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My PCOS Lifestyle During the Holidays

I don’t work out harder, or eat less before or after the celebration day as this translates to punishment for me. I don’t need to punish myself for enjoying life!

The first Thanksgiving meal I’d ever planned and lead preparations for on my own in 2019.

Navigating the holidays does not have to be difficult. We already have a maze of habits we have to work through year round. Why make it harder on ourselves to push it when we want to enjoy ourselves on the holidays?

I spent 3 or 4 Thanksgivings and Christmases restricting what I ate on the holidays. I’d hit the gym hard all week and really try to stick to my restrictions. Then on the actual day I’d go outside of my regular nutrition a little, but I was still counting macros to an extent. I was so unhappy. Then the next day I’d hit the gym extra hard, being sure to make myself as miserable as possible in the process. Thoughts like, “you’re going to get fat from all that food” and “you’ve got to get rid of it as fast as possible” were my mottos. Horrible and toxic.

For the last 3 years I’ve been nurturing freedom on the holidays. I adopted some pretty destructive thought patterns that were never mine in the first place and they can become quite loud when I eat foods that those thoughts don’t like. Well, I like those foods so those thoughts can get lost.

My Current Method

  • Before The Big Celebration Day

    • Maintain my regular healthy habits with exercise and nutrition throughout the week

    • I don’t go harder, as this translates to me as punishment for living and enjoying living

    • I look forward to indulging and practice ignoring the thoughts that say, “yes, but…” These are not allowed to take up space in my head anymore!

  • The Big Celebration Day

    • Spend the whole day eating whatever I want

    • Continue to combat the voices in my head telling me I’m doing something wrong

      • there is nothing wrong with enjoying my food

      • I deserve to enjoy my life

      • I am complete no matter my size

      • It takes more than a day of indulgence to undo all the progress I’ve made with PCOS

    • Go for a walk to counter the lethargy I feel from food and to keep my body moving and blood flowing.

      • This walk is NOT to try to make up for the amount of food I’ve eaten.

  • After the Big Celebration Day

    • Return to my normal routine

    • Do not try to “burn more calories” with more intense workouts. I do make sure to workout however, as this helps fight any depression that might come about from eating certain foods.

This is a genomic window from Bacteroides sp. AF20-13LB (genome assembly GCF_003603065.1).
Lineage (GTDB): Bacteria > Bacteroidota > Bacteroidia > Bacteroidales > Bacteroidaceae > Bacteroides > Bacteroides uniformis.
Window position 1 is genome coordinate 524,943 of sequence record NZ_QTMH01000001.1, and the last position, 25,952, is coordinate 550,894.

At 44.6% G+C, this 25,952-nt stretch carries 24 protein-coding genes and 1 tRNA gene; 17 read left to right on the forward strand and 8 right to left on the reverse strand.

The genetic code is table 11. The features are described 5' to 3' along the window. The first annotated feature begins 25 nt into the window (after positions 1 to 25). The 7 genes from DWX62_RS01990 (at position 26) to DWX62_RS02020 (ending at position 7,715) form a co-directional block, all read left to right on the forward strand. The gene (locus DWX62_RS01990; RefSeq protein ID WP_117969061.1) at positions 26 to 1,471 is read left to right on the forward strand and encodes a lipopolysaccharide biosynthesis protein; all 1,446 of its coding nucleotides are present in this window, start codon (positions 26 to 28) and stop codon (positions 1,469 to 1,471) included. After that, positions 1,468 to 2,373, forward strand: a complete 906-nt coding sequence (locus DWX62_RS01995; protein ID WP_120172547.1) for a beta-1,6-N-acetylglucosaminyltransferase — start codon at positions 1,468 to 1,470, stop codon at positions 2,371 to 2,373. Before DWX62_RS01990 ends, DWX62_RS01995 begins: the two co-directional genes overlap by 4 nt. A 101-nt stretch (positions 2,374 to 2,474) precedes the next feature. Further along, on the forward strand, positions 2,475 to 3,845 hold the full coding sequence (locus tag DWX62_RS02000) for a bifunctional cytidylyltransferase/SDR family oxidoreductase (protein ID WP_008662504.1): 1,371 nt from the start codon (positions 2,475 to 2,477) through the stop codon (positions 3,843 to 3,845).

• I do tend to find that it is the food itself that sends certain chemical reactions through me which put me in a depression, not necessarily the idea that it’s “bad for me,” so I’ve found working out the next day helps fight that feeling.

  • Do not eat less food or fast, because this translates as punishment in my head for enjoying life. Just eat the normal amount I usually eat

  • Do not negatively dwell on the previous day’s joyful consumption. I move on, looking toward the future and bask in the joy that was had.

  • Make sure to have a healthy sweet snack (like Smart Sweet gummies) on hand so that I don’t continue to eat leftovers that sabotage my hormones.

    • I’ve found that after a day of eating outside my regular nutrition, my carb cravings sky-rocket. I don’t try to avoid these, instead I try to navigate them in a way that helps them calm down. I also don’t try to make them happen, but I know that they can be unavoidable sometimes. Having a healthy snack nearby does the trick for me.

These are the habits I’ve learned work for me. Maybe some of them will work for you, maybe they won’t. This is not a method that should be a goal for anyone. If continuing to eat holiday food after the day is what you want to do, go for it. If you want to stick to your restrictions on the holiday go for that too.

The most important thing is that you are happy on the holidays and not pining to be someone else who can eat whatever they want. You do you.

Happy Holidays!


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